History of Greater Wheeling and Vicinity
by Charles A. Wingerter
(Chicago: The Lewis Publishing Company, 1912)
COLONEL THOMAS O'BRIEN. - A strong and noble character was that of the late Colonel Thomas O'Brien, who exerted an emphatic and benignant influence in connection with business and civic affairs in Wheeling during the entire course of a long and significantly successful career. He came from the Emerald Isle to America when a young man and soon after his arrival established his home in Wheeling. The greater part of his life thereafter was passed in this city, and here he gained success through his individual ability and application, the while he ever stood exemplar of that integrity of purpose which figures as the plumb of character and makes for distinct valuation in connection with the varied relations of life. Colonel O'Brien was a financier of marked astuteness and he served as treasurer of the state of West Virginia with great ability and efficiency, besides which he was called to other offices of distinctive public trust. His strength was as the number of his days and he was summoned from the mortal life in the fulness of years and well earned honors, his death having occurred at his home in Wheeling on Sunday afternoon, June 27, 1909. His life was conspicuous for the magnitude and variety of its achievement, but above all the character of the man himself was what made him a tower of strength in the community, a natural leader in thought and action, and a personality that commanded unequivocal popular confidence and esteem. He was much to Wheeling, much to the state of West Virginia, even as they represented the centralization of his interests and affections, and thus it is but a matter of intrinsic consistency that in this publication be incorporated a tribute to the man and his services. In the context recourse is taken to a most appreciative estimate published in the Wheeling Register at the time of the death of Colonel O'Brien, but as definite paraphrase is made at various points it has not been deemed necessary to make the quotations of formal order. The estimate, however, is given by one familiar with the career of the subject, and this, with its localized authority, makes the same doubly worthy of preservation in more enduring form than the files of a newspaper.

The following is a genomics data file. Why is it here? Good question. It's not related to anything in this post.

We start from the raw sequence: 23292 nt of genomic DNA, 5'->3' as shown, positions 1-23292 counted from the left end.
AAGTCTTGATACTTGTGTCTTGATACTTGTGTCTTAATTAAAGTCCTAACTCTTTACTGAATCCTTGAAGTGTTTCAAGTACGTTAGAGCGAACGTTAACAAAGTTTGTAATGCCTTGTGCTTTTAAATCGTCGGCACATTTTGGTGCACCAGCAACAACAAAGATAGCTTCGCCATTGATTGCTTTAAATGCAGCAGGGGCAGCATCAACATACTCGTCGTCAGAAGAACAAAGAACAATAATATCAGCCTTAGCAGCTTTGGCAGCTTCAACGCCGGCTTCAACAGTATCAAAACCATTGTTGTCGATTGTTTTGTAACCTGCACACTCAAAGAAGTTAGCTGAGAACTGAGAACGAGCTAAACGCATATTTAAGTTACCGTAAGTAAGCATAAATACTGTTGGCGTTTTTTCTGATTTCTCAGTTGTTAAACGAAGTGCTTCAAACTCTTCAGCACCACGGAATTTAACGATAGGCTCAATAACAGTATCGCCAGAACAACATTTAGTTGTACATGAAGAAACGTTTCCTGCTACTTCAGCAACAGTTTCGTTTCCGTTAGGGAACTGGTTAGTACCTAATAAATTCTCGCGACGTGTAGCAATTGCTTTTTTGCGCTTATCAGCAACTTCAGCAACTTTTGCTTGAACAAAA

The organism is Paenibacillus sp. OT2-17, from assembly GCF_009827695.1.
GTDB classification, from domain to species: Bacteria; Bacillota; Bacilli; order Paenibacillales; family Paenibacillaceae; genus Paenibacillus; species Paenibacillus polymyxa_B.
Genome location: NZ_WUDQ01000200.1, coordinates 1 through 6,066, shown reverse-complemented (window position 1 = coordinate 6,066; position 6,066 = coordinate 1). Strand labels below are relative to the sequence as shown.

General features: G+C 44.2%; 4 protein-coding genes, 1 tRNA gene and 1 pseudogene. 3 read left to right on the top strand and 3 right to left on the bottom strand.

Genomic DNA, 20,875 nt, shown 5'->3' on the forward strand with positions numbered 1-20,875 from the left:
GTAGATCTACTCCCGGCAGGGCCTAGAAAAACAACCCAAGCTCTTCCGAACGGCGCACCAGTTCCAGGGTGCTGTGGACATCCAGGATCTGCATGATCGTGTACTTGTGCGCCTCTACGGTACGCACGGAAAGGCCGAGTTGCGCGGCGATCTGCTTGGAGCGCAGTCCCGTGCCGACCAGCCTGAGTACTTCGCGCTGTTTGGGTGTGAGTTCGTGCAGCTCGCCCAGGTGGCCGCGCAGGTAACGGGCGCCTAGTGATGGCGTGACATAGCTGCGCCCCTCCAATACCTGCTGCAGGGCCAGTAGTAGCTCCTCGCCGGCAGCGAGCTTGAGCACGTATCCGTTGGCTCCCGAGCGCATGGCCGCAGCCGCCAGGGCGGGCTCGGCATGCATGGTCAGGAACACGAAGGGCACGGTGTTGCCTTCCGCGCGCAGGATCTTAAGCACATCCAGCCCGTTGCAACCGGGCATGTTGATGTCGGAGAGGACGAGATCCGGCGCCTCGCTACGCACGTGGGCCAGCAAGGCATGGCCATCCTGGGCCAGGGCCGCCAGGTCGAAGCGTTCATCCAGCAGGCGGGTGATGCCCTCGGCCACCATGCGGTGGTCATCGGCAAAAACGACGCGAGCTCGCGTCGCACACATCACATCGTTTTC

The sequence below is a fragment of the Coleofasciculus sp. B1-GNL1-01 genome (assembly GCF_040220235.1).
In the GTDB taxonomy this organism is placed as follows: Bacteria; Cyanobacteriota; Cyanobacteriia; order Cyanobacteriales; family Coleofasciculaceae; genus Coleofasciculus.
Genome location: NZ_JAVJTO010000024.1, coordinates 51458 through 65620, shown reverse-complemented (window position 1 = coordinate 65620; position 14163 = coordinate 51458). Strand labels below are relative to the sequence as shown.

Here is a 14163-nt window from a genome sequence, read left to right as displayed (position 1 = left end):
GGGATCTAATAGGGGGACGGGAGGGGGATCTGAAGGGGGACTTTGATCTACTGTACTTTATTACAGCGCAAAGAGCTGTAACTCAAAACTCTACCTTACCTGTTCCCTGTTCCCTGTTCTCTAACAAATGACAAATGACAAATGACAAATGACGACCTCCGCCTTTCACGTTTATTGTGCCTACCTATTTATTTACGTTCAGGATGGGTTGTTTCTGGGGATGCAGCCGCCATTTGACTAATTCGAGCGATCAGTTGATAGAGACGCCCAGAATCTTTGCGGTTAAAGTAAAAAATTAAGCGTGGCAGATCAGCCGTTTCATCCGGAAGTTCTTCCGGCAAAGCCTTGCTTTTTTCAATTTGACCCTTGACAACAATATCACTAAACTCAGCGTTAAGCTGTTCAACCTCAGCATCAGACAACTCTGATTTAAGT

Probably no death that has occurred in Wheeling in recent years caused such widespread sorrow as that of Colonel Thomas O'Brien, who passed away on the afternoon of June 27, 19091 and the immediate cause of whose demise was pneumonia. His career furnishes a splendid example of what may be accomplished bv pluck and perseverance when joined with high character. Colonel O'Brien was born in county Cavan, Ireland, in the year 1830, and was thus in his eightieth year at the time of his death. His early educational advantages were limited, but his ambition was broad. In the spring of 1851, about the time of attaining to his legal majority, he decided to come to America, where many of his countrymen have grasped the opportunities for success not offered in their native land. In the autumn of the same year he came to Wheeling, big in physique and mentality and strong in his determination to succeed. He possessed no financial resources, but he had more valuable assets in native wit, willingness to work, and unflinching determination to do the right as he saw it. He was variously employed for two years and then entered the employ of the Baltimore & Ohio Railroad Company. In this connection he was promoted step by step, filling clerkships and other responsible positions, and all the while preparing himself for higher places. While in the service of the railroad company he was stationed at various times at Wheeling, Ravenswood and Parkersburg. It was at Parkersburg, in 1861, that he enlisted for service in defense of the Union, in response to President Lincoln's call for volunteers to protect the national capital. He was instrumental in organizing a company of soldiers and was made second lieutenant of his company, which became a part of the First West Virginia Volunteer Infantry. Upon the expiration of the term for which he enlisted Colonel O'Brien returned to Wheeling and accepted a position as clerk in the postoffice. He retained this incumbency until 1864, when he was discharged, because he voted for General George B. McClellan, the Democratic candidate for president. This incident illustrates one of his most prominent characteristics - his resolute adherence to any cause or principle he believed to be right, regardless of consequences. This quality in some persons might spell ruin; in Colonel O'Brien it was a factor in success, because of his sincerity, which was never questioned, as well as his forcefulness and his ability to defend his views. It may be said of him that, while he made mistakes, he never espoused a cause he did not believe to be right. He was not tactful; he did not believe in compromising with error or injustice. The cause he believed to be just was the one that always found in him a valiant and influential advocate.